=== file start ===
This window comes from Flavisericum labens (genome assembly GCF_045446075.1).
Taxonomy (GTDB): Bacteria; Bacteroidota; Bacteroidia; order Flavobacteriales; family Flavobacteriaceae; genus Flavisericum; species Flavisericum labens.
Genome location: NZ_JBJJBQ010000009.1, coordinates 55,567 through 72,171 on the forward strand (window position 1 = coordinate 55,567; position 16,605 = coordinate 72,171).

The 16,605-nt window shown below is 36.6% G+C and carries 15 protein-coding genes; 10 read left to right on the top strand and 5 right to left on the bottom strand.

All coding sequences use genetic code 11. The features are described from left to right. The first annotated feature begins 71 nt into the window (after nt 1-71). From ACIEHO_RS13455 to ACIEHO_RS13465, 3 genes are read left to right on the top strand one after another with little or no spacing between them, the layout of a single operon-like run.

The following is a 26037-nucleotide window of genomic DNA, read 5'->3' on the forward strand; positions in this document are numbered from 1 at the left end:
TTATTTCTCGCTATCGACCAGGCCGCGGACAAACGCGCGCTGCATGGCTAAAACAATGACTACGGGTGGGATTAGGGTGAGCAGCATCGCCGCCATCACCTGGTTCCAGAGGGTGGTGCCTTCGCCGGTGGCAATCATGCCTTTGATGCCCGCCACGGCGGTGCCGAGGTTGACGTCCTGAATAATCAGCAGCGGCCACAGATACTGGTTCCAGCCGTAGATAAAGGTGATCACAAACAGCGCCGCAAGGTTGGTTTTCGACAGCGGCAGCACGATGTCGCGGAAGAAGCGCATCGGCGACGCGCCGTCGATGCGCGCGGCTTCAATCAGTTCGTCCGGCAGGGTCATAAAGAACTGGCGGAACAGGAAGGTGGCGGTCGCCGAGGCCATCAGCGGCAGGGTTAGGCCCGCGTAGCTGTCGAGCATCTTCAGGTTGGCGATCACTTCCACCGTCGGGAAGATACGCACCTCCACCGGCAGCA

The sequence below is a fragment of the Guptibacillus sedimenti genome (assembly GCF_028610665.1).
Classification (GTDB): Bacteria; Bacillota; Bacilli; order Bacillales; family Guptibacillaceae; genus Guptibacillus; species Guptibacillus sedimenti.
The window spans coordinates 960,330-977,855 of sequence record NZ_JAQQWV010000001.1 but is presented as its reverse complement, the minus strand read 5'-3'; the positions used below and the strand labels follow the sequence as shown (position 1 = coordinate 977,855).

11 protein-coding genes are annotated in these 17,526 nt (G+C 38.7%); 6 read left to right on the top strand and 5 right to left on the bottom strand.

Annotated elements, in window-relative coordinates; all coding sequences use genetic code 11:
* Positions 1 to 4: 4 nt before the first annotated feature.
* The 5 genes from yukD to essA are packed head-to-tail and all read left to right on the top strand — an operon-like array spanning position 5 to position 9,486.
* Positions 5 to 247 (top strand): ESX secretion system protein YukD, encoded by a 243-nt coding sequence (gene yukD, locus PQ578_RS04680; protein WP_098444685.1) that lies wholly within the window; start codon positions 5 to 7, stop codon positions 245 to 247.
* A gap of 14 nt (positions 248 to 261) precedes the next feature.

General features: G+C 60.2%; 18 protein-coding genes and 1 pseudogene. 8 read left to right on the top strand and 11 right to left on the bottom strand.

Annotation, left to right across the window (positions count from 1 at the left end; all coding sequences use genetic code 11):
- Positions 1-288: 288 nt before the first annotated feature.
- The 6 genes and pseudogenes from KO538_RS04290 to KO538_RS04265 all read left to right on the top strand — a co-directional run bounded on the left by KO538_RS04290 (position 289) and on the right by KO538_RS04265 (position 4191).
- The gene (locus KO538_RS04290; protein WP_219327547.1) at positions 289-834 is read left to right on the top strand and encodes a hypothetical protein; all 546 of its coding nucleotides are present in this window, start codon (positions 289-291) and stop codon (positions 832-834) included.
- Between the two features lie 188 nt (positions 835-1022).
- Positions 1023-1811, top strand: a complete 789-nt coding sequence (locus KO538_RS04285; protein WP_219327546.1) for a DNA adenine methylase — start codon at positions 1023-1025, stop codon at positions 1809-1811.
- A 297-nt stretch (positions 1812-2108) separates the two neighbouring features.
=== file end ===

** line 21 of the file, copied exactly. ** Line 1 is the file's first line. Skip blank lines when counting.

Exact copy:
- The gene (locus KO538_RS04290; protein WP_219327547.1) at positions 289-834 is read left to right on the top strand and encodes a hypothetical protein; all 546 of its coding nucleotides are present in this window, start codon (positions 289-291) and stop codon (positions 832-834) included.